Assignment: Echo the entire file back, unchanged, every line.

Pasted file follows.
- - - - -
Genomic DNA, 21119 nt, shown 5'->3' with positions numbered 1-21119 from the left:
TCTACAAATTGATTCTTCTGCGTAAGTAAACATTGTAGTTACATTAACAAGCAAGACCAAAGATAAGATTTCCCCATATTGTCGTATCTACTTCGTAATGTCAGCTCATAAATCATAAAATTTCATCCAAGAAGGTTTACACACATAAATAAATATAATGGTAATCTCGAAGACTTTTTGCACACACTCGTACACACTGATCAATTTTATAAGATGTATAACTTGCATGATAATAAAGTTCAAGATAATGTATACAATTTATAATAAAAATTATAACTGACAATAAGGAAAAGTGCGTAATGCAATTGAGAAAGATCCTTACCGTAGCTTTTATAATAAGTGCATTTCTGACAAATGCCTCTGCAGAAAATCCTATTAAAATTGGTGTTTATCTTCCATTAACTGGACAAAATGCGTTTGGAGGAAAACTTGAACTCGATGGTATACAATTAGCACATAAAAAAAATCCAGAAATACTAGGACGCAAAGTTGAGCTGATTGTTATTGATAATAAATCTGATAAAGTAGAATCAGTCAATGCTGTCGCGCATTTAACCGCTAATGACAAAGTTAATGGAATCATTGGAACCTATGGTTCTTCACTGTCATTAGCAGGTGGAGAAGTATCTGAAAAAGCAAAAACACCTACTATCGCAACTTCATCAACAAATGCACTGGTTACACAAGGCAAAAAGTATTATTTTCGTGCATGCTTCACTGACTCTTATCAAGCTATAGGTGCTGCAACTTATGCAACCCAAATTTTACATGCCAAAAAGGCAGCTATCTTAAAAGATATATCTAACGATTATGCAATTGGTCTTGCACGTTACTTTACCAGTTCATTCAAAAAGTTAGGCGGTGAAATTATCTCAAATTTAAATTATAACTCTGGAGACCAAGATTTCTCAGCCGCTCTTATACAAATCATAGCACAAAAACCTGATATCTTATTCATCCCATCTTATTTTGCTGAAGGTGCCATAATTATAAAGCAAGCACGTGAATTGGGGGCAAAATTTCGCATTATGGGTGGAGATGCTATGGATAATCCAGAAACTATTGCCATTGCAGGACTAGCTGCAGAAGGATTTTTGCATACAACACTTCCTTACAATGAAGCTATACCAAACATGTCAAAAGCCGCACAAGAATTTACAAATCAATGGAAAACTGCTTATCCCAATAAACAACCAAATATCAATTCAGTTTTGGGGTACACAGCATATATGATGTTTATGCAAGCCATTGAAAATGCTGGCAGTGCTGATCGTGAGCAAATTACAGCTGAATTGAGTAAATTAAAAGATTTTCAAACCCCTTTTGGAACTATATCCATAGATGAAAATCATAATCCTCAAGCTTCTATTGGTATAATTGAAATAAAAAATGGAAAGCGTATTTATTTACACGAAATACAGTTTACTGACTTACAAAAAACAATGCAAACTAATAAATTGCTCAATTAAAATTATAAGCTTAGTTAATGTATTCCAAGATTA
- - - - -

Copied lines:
Genomic DNA, 21119 nt, shown 5'->3' with positions numbered 1-21119 from the left:
TCTACAAATTGATTCTTCTGCGTAAGTAAACATTGTAGTTACATTAACAAGCAAGACCAAAGATAAGATTTCCCCATATTGTCGTATCTACTTCGTAATGTCAGCTCATAAATCATAAAATTTCATCCAAGAAGGTTTACACACATAAATAAATATAATGGTAATCTCGAAGACTTTTTGCACACACTCGTACACACTGATCAATTTTATAAGATGTATAACTTGCATGATAATAAAGTTCAAGATAATGTATACAATTTATAATAAAAATTATAACTGACAATAAGGAAAAGTGCGTAATGCAATTGAGAAAGATCCTTACCGTAGCTTTTATAATAAGTGCATTTCTGACAAATGCCTCTGCAGAAAATCCTATTAAAATTGGTGTTTATCTTCCATTAACTGGACAAAATGCGTTTGGAGGAAAACTTGAACTCGATGGTATACAATTAGCACATAAAAAAAATCCAGAAATACTAGGACGCAAAGTTGAGCTGATTGTTATTGATAATAAATCTGATAAAGTAGAATCAGTCAATGCTGTCGCGCATTTAACCGCTAATGACAAAGTTAATGGAATCATTGGAACCTATGGTTCTTCACTGTCATTAGCAGGTGGAGAAGTATCTGAAAAAGCAAAAACACCTACTATCGCAACTTCATCAACAAATGCACTGGTTACACAAGGCAAAAAGTATTATTTTCGTGCATGCTTCACTGACTCTTATCAAGCTATAGGTGCTGCAACTTATGCAACCCAAATTTTACATGCCAAAAAGGCAGCTATCTTAAAAGATATATCTAACGATTATGCAATTGGTCTTGCACGTTACTTTACCAGTTCATTCAAAAAGTTAGGCGGTGAAATTATCTCAAATTTAAATTATAACTCTGGAGACCAAGATTTCTCAGCCGCTCTTATACAAATCATAGCACAAAAACCTGATATCTTATTCATCCCATCTTATTTTGCTGAAGGTGCCATAATTATAAAGCAAGCACGTGAATTGGGGGCAAAATTTCGCATTATGGGTGGAGATGCTATGGATAATCCAGAAACTATTGCCATTGCAGGACTAGCTGCAGAAGGATTTTTGCATACAACACTTCCTTACAATGAAGCTATACCAAACATGTCAAAAGCCGCACAAGAATTTACAAATCAATGGAAAACTGCTTATCCCAATAAACAACCAAATATCAATTCAGTTTTGGGGTACACAGCATATATGATGTTTATGCAAGCCATTGAAAATGCTGGCAGTGCTGATCGTGAGCAAATTACAGCTGAATTGAGTAAATTAAAAGATTTTCAAACCCCTTTTGGAACTATATCCATAGATGAAAATCATAATCCTCAAGCTTCTATTGGTATAATTGAAATAAAAAATGGAAAGCGTATTTATTTACACGAAATACAGTTTACTGACTTACAAAAAACAATGCAAACTAATAAATTGCTCAATTAAAATTATAAGCTTAGTTAATGTATTCCAAGATTA